Article

13-cis retinoic acid and complete androgen blockade in advanced hormone-naive prostate cancer patients: Report of a phase II randomized study

Division of Medical Oncology and Department of Urology, Mount Sinai School of Medicine, New York, NY 10029, USA.
Journal of Clinical Oncology (Impact Factor: 17.88). 01/2002; 20(2):538-44. DOI: 10.1200/JCO.20.2.538
Source: PubMed

ABSTRACT 13 cis Retinoic acid (isotretinoin) is a retinoid with preclinical evidence of anti-prostate cancer activity. This phase II, cross-over, randomized study of advanced, predominantly androgen-dependent prostate cancer patients was designed to assess primarily the effect on prostate-specific antigen (PSA) decline and toxicity of adding isotretinoin to hormonal therapy and, secondarily, the potential antitumor activity of the combination.
Thirty-seven D0 to D2 patients were randomized soon after initiating luteinizing hormone-releasing hormone agonist with antiandrogen treatment to add (arm 1) or not (arm 2) isotretinoin from weeks 1 to 12. After cross-over on week 13, patients in arm 1 discontinued while patients in arm 2 added isotretinoin from weeks 14 to 25. Observation on hormonal therapy alone continued until week 49.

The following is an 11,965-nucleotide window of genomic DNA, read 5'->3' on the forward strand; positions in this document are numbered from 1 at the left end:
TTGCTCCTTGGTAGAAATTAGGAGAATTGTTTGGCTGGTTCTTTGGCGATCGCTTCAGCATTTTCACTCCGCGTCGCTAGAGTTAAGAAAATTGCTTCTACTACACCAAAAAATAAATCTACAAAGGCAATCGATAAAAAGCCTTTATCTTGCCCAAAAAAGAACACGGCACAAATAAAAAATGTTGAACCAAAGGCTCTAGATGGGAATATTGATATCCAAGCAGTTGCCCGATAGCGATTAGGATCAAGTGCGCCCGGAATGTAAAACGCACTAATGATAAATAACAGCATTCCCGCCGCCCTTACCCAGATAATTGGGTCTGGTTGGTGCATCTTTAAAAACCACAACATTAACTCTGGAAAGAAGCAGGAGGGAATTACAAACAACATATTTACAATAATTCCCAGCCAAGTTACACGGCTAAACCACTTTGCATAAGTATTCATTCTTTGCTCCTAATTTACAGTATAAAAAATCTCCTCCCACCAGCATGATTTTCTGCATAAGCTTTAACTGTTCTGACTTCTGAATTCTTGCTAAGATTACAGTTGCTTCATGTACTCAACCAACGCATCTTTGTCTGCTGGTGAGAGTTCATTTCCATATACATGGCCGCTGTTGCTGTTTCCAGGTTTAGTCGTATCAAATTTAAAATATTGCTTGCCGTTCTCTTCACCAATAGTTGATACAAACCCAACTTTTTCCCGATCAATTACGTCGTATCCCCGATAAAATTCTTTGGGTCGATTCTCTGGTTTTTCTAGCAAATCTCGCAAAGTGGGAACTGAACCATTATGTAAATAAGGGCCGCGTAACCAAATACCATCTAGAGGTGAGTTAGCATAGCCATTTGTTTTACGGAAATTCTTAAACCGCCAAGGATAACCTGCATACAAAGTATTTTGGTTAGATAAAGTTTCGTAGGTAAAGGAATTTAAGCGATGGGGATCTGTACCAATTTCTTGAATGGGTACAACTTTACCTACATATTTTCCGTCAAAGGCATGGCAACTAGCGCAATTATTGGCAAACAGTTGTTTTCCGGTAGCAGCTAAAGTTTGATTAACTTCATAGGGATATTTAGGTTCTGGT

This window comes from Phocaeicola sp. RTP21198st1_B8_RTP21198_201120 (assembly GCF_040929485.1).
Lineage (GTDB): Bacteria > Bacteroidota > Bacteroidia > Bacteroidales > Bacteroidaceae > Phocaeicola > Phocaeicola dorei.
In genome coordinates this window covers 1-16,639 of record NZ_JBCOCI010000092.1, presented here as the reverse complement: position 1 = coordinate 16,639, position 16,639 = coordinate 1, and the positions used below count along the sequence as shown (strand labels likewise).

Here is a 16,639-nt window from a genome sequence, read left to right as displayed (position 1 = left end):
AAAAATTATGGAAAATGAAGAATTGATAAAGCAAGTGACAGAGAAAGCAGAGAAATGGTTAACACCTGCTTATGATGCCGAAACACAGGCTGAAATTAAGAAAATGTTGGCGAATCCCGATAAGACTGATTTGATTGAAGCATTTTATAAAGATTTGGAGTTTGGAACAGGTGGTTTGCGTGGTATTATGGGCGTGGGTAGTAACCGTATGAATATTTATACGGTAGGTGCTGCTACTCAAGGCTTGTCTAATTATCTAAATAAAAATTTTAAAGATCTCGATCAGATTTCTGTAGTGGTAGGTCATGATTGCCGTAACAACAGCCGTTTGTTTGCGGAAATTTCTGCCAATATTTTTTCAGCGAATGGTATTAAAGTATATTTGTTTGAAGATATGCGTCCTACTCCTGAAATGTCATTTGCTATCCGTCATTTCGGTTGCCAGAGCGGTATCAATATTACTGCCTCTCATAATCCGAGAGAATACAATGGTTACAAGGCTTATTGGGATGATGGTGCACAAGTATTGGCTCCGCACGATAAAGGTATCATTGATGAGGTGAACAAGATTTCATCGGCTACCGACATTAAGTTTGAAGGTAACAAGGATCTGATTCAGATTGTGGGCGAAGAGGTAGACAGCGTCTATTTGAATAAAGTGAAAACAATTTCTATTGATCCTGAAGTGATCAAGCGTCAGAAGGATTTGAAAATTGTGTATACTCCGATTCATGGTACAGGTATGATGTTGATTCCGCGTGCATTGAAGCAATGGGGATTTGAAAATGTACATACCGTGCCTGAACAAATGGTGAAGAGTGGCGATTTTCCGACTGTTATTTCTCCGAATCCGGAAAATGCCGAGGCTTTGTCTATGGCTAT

Baseline and randomization median PSA for 30 assessable patients were, respectively, 34 and 18.2 ng/mL for arm 1 and 31 and 13.4 ng/mL for arm 2. Median PSA at week 13 was 0.5 ng/mL (range, < 0.05 to 136 ng/mL) for arm 1 and 0.7 ng/mL (range, < 0.05 to 4.4 ng/mL) for arm 2; at week 25, 0.1 ng/mL (range, < 0.05 to 121 ng/mL) and 0.4 ng/mL (range, < 0.05 to 3.1 ng/mL), respectively. At week 49, arm 1 had median PSA of 0.1 ng/mL (range, < 0.05 to 345 ng/mL) and arm 2, 0.3 ng/mL (range, < 0.05 to 8.8 ng/mL); seven of 15 and three of 15 patients, respectively, had undetectable PSA levels (P =.12). Frequent isotretinoin-related toxicity included grade 1 cheilitis (76%), skin dryness (43%), and elevated triglycerides (50%).
Isotretinoin does not impair PSA decline or add significant toxicity to hormonal therapy. An adequately powered, randomized study would be required to determine whether the combination is superior to standard hormonal treatment.

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